Randolph County will soon have a new economic committee, which is actually an old, defunct economic committee, and it will meet once and then disband itself.

Sound unusual?

It is, but it's a necessary part of completing a long-standing deal between the City of Roanoke and SteelFab regarding the land on which the Roanoke SteelFab plant sits.

When SteelFab set up shop in Roanoke in 1997, the company made a deal with the city's Industrial Development Board to lease the 22 acres on which it built its original plant, on the condition that once that lease was complete, SteelFab would have the option to buy the land for $10.

The deal was made as a way to entice the company to choose Roanoke as its newest location.

That Industrial Development Board still currently owns the land, but the board no longer exists. It evolved from a city entity to a county entity, which eventually became the current Randolph County Economic Development Authority (RCEDA).

However, RCEDA does not legally have the authority to sign over the deed to the property because it technically does not own it.

So Monday, Roanoke City Council agreed to temporarily re-form the Industrial Development Board for the sole purpose of taking the necessary measure to sign over the deed to the land to SteelFab.

"We have to have the authority to sign that deed," city attorney Clay Tinney told the council Monday. "The council cannot [sign] it."

The seven-member board will be Paula Lambert, Trae Foster, Paula Hicks, Mark Jordan, Jessica Brown, Lacretia Nunez and Dandricus Daniel.

According to Tinney, the board will meet, agree to sign the property over to SteelFab, and then formally disband - a final step that apparently was never taken by the original board.

These machinations are important because SteelFab has a legal right to own the property based on its original contract, and would have the grounds for a lawsuit against the city if it failed to act to satisfy that right.

Bishop steps down

Councilmember Bronwyn Bishop has resigned her seat on Roanoke City Council, citing the fact that she has purchased a home outside of her district.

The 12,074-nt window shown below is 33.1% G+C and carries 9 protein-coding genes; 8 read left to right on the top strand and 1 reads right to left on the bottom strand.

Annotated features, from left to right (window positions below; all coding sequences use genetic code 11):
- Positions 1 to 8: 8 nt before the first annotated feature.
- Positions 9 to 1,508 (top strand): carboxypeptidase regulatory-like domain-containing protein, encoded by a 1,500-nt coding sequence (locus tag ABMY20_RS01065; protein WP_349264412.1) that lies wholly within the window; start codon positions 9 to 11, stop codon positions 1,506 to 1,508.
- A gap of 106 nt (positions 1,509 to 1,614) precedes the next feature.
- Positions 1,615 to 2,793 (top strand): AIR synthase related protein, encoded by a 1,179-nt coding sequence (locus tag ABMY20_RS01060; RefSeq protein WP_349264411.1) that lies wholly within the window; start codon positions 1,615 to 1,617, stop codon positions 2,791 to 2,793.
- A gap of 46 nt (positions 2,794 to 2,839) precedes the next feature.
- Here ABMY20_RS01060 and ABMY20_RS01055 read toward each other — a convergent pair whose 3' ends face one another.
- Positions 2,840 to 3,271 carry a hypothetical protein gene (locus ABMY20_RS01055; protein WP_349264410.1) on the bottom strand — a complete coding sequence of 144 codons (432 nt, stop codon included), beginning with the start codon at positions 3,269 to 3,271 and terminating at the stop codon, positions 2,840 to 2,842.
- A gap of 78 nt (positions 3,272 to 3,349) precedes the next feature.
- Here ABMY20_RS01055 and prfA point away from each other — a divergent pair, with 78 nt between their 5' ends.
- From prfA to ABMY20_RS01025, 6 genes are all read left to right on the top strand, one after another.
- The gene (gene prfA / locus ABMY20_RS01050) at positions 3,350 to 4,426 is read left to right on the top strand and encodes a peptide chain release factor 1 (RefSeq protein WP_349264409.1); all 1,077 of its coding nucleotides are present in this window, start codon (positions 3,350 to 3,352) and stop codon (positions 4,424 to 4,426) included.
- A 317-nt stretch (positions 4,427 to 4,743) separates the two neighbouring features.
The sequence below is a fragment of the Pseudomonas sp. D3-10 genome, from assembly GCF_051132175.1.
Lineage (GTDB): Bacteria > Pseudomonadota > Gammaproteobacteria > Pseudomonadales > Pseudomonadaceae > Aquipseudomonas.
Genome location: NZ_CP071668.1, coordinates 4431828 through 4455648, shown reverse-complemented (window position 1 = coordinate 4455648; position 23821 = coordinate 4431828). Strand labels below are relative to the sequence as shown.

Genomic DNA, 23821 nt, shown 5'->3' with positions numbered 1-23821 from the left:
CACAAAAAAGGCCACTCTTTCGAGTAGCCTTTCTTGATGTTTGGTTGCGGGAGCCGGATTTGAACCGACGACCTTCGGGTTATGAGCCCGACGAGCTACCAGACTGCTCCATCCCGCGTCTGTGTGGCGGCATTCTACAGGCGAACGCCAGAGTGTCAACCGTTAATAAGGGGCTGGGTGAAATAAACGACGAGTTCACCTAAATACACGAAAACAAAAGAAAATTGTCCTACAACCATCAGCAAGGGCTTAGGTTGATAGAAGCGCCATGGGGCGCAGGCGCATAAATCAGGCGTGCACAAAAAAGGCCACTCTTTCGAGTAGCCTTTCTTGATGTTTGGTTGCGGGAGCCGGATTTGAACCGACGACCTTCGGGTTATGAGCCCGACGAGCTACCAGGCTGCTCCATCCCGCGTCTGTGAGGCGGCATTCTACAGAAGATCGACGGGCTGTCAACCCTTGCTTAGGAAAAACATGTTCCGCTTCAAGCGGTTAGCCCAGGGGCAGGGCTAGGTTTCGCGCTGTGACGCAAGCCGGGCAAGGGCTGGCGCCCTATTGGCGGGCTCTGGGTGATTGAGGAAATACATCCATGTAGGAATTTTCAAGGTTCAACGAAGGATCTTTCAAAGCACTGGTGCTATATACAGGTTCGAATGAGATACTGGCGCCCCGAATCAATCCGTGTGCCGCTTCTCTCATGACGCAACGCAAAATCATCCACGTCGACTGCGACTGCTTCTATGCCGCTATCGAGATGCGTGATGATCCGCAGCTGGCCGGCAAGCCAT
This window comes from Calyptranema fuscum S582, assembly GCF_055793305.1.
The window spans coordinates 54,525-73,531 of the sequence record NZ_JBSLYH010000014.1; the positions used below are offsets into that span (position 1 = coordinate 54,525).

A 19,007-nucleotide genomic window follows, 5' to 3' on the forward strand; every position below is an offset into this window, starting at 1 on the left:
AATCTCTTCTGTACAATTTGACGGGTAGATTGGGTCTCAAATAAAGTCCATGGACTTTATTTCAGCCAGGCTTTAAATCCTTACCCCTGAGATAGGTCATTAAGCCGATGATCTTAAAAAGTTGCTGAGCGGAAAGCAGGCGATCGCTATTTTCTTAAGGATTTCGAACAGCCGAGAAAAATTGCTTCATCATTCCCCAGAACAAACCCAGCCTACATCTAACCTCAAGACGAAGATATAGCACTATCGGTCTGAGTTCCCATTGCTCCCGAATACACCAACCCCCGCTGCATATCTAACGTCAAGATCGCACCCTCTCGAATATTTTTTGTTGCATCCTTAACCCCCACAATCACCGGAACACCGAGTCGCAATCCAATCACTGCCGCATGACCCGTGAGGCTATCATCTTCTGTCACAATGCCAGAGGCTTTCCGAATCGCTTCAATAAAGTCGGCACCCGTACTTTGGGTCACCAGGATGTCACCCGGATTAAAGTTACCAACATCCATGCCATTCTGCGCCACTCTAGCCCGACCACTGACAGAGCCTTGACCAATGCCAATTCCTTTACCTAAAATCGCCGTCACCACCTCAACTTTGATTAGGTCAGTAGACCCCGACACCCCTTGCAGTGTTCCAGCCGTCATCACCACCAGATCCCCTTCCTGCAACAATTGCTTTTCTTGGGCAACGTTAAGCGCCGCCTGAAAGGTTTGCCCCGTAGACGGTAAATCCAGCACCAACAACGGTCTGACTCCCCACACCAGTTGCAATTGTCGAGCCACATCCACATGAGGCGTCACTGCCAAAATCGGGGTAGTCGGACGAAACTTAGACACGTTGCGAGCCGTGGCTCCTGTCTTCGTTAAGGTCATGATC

Bishop represented District 3 and was recently re-elected in the 2020 council elections.

Bishop received a plaque from Mayor Jill Patterson-Hicks Monday commemorating her time on the council, and Bishop spoke briefly, thanking her constituents, her fellow council members and the employees of the city for their work and cooperation during time on the council.

Mayor Jill Patterson-Hicks declared Bishop's seat vacant Monday. The council will vote to appoint a replacement for Bishop at next week's council meeting.

Grant writer

The council voted Monday to hire Community Consultants Inc., a municipal grant-consulting firm out of Huntsville, as its grant writer. The city ended its relationship with East Alabama Regional Planning and Development Commission as its grant writer earlier this year, citing the fact that that commission also represents several other nearby municipalities that often compete for some of the same grants.

The council also agreed to use three engineering firms - Goodwyn, Mills and Cawood; Harmon Engineering; and Engineers of the South - to fulfill the city's legal requirement of having an engineer evaluate any projects that may be completed using grant money. Engineers provide maps, cost estimates and supporting documents - among other things - that assure that projects are being completed in a safe and thorough manner.

The city will rotate among the three engineering firms on a project-by-project basis.

Nuisance properties

The city placed a lien of $840 on a nuisance property on Seymour Drive after the city used its resources and workers to clear the property.

Charles Ester spoke at the council meeting as a representative of the property owner, and asked the council for a $20,000 payout after claiming the city tore down the wrong structure on the property.

Ester said he has spoken with an attorney. Mayor Jill Patterson-Hicks recommended Ester have his attorney contact city attorney Clay Tinney in order to address his claims and any sort of compensation.

The council also issued a 45-day extension to the owners of another nuisance property at the corner of Henry and Reed streets.

The property is in the district of council member Tammi Holley, and Holley said she has received multiple complaints from residents in the neighborhood.

Owner Linda Paige Morgan appeared before the council and asked for more time to get the property cleaned up, and the council granted that request.

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